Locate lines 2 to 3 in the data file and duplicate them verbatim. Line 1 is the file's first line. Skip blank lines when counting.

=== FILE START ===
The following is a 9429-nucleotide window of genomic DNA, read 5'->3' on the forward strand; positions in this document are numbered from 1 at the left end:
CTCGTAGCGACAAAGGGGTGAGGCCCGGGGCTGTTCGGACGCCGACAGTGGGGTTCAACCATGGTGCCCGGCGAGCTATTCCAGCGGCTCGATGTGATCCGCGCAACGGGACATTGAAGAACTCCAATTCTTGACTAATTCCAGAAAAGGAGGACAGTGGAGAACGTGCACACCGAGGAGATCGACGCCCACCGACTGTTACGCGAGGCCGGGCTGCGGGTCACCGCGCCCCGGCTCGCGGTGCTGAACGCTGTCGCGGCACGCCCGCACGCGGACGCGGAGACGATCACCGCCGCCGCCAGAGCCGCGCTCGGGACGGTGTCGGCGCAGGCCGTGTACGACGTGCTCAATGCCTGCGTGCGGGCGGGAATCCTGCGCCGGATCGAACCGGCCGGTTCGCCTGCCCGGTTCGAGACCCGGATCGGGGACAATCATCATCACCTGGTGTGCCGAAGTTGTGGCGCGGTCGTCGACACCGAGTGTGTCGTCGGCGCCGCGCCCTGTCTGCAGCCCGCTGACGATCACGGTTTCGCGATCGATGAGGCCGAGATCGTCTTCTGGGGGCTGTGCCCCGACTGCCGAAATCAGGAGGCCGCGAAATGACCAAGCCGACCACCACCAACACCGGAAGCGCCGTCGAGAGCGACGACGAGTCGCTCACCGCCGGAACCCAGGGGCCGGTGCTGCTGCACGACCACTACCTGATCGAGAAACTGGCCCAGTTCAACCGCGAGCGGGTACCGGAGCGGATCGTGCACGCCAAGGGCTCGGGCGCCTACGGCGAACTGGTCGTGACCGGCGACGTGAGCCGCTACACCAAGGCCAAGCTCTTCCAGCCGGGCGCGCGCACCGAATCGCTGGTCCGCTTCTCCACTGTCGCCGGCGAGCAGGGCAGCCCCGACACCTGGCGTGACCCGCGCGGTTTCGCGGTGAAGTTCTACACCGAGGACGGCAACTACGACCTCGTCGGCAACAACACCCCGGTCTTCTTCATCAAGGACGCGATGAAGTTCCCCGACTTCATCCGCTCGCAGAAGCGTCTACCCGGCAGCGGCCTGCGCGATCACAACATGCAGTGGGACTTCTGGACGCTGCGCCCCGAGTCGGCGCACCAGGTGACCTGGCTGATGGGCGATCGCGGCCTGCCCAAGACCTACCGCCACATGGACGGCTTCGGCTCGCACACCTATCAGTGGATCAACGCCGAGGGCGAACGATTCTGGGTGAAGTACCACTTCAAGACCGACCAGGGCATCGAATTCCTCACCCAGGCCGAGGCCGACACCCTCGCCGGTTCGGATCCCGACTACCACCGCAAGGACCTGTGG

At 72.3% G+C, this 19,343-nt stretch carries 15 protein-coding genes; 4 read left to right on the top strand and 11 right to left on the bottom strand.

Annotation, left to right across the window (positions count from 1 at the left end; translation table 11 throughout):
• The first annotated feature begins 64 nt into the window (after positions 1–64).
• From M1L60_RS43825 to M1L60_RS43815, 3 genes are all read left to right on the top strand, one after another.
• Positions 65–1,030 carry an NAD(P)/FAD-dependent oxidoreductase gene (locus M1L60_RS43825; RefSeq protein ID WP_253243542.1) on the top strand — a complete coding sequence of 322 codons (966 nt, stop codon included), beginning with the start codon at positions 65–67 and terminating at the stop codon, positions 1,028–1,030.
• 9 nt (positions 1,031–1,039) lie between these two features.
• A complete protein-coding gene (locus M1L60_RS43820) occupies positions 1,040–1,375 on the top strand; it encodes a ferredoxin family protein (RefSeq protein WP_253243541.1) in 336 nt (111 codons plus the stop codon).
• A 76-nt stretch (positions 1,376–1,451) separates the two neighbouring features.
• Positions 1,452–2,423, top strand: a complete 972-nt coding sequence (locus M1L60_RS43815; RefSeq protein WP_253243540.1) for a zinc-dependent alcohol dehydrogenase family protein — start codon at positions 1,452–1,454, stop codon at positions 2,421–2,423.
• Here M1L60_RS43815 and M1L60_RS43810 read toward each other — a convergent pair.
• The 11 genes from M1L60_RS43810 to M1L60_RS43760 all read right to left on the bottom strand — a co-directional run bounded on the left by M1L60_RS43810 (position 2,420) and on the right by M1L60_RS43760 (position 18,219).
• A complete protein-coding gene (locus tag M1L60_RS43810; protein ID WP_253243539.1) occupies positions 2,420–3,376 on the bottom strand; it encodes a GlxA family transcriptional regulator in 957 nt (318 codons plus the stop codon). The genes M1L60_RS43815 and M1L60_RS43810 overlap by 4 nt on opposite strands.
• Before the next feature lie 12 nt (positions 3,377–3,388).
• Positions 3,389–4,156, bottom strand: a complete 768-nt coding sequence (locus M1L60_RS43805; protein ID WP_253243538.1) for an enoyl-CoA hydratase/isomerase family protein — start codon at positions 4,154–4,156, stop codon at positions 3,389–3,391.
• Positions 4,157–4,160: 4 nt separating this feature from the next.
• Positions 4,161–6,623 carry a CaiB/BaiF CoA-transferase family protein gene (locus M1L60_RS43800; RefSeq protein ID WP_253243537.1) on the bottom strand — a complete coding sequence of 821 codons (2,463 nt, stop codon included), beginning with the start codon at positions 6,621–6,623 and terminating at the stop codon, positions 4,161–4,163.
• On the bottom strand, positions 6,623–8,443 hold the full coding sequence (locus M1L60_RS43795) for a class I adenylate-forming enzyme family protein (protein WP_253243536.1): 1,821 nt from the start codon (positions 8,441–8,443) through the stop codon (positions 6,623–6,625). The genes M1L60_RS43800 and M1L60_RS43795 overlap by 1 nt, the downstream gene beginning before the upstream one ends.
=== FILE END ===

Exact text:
CTCGTAGCGACAAAGGGGTGAGGCCCGGGGCTGTTCGGACGCCGACAGTGGGGTTCAACCATGGTGCCCGGCGAGCTATTCCAGCGGCTCGATGTGATCCGCGCAACGGGACATTGAAGAACTCCAATTCTTGACTAATTCCAGAAAAGGAGGACAGTGGAGAACGTGCACACCGAGGAGATCGACGCCCACCGACTGTTACGCGAGGCCGGGCTGCGGGTCACCGCGCCCCGGCTCGCGGTGCTGAACGCTGTCGCGGCACGCCCGCACGCGGACGCGGAGACGATCACCGCCGCCGCCAGAGCCGCGCTCGGGACGGTGTCGGCGCAGGCCGTGTACGACGTGCTCAATGCCTGCGTGCGGGCGGGAATCCTGCGCCGGATCGAACCGGCCGGTTCGCCTGCCCGGTTCGAGACCCGGATCGGGGACAATCATCATCACCTGGTGTGCCGAAGTTGTGGCGCGGTCGTCGACACCGAGTGTGTCGTCGGCGCCGCGCCCTGTCTGCAGCCCGCTGACGATCACGGTTTCGCGATCGATGAGGCCGAGATCGTCTTCTGGGGGCTGTGCCCCGACTGCCGAAATCAGGAGGCCGCGAAATGACCAAGCCGACCACCACCAACACCGGAAGCGCCGTCGAGAGCGACGACGAGTCGCTCACCGCCGGAACCCAGGGGCCGGTGCTGCTGCACGACCACTACCTGATCGAGAAACTGGCCCAGTTCAACCGCGAGCGGGTACCGGAGCGGATCGTGCACGCCAAGGGCTCGGGCGCCTACGGCGAACTGGTCGTGACCGGCGACGTGAGCCGCTACACCAAGGCCAAGCTCTTCCAGCCGGGCGCGCGCACCGAATCGCTGGTCCGCTTCTCCACTGTCGCCGGCGAGCAGGGCAGCCCCGACACCTGGCGTGACCCGCGCGGTTTCGCGGTGAAGTTCTACACCGAGGACGGCAACTACGACCTCGTCGGCAACAACACCCCGGTCTTCTTCATCAAGGACGCGATGAAGTTCCCCGACTTCATCCGCTCGCAGAAGCGTCTACCCGGCAGCGGCCTGCGCGATCACAACATGCAGTGGGACTTCTGGACGCTGCGCCCCGAGTCGGCGCACCAGGTGACCTGGCTGATGGGCGATCGCGGCCTGCCCAAGACCTACCGCCACATGGACGGCTTCGGCTCGCACACCTATCAGTGGATCAACGCCGAGGGCGAACGATTCTGGGTGAAGTACCACTTCAAGACCGACCAGGGCATCGAATTCCTCACCCAGGCCGAGGCCGACACCCTCGCCGGTTCGGATCCCGACTACCACCGCAAGGACCTGTGG

At 72.3% G+C, this 19,343-nt stretch carries 15 protein-coding genes; 4 read left to right on the top strand and 11 right to left on the bottom strand.